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Ch. 4: Pantheism II

The earlier Pantheists were misled by the endeavour to lay hold of two distinct ideas, the one of which was a reality that has since been grasped and is of inestimable value, the other a phantom which has misled all who have followed it. The reality is the unity of Life, the oneness of the guiding and animating spirit which quickens animals and plants, so that they are all the outcome and expression of a common mind, and are in truth one animal; the phantom is the endeavour to find the origin of things, to reach the fountain-head of all energy, and thus to lay the foundations on which a philosophy may be constructed which none can accuse of being baseless, or of arguing in a circle.

In following as through a thick wood after the phantom our forefathers from time to time caught glimpses of the reality, which seemed so wonderful as it eluded them, and flitted back again into the thickets, that they declared it must be the phantom they were in search of, which was thus evidenced as actually existing. Whereon, instead of mastering such of the facts they met with as could be captured easily-which facts would have betrayed the hiding-places of others, and these again of others, and so ad infinitum-they overlooked what was within their reach, and followed hotly through brier and brake after an imaginary greater prize.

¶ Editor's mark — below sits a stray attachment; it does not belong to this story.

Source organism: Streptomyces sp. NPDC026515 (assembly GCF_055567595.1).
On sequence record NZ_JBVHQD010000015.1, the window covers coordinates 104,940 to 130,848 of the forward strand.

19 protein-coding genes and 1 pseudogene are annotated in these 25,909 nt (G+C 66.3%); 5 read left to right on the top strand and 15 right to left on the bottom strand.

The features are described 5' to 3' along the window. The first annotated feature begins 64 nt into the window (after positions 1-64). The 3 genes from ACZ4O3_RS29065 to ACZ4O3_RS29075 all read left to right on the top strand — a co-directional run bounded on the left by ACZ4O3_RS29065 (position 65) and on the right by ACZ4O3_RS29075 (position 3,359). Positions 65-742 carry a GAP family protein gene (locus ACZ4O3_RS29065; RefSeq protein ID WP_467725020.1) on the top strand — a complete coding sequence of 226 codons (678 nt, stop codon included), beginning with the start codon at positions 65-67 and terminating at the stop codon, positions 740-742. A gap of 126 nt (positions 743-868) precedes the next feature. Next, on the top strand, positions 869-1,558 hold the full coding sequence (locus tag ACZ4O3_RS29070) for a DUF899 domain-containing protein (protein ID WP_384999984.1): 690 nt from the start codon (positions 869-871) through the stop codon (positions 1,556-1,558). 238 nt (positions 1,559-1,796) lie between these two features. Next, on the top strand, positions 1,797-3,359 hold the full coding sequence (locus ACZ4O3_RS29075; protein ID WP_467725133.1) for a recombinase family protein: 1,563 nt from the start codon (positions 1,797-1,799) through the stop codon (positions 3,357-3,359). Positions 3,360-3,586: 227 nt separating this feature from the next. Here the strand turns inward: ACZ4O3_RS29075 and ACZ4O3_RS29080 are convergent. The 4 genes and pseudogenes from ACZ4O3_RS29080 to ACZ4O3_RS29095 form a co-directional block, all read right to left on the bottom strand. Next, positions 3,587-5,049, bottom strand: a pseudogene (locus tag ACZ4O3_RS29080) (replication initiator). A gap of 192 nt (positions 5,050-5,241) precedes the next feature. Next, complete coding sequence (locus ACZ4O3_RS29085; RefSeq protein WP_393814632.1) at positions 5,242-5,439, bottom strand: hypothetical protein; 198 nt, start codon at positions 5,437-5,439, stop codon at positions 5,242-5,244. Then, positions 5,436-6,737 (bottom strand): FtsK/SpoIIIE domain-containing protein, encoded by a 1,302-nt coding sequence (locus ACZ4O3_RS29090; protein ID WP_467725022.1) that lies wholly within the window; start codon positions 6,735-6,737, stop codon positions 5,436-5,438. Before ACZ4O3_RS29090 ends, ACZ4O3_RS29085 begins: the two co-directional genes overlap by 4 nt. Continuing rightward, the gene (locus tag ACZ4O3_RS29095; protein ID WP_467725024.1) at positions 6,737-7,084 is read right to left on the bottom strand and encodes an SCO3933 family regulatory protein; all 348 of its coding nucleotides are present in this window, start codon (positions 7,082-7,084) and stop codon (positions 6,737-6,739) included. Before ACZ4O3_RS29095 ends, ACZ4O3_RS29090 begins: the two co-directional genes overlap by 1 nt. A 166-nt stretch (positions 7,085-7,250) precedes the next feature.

Great thoughts are not to be caught in this way. They must present themselves for capture of their own free will, or be taken after a little coyness only. They are like wealth and power, which, if a man is not born to them, are the more likely to take him, the more he has restrained himself from an attempt to snatch them. They hanker after those only who have tamed their nearer thoughts. Nevertheless, it is impossible not to feel that the early Pantheists were true prophets and seers, though the things were unknown to them without which a complete view was unattainable. What does Linus mean, we ask ourselves, when he says :- "One sole energy governs all things" ? How can one sole energy govern, we will say, the reader and the chair on which he sits? What is meant by an energy governing a chair? If by an effort we have made ourselves believe we understand something which can be better expressed by these words than by any others, no sooner do we turn our backs than the ideas so painfully collected fly apart again. No matter how often we go in search of them, and force them into juxtaposition, they prove to have none of that innate coherent power with which ideas combine that we can hold as true and profitable.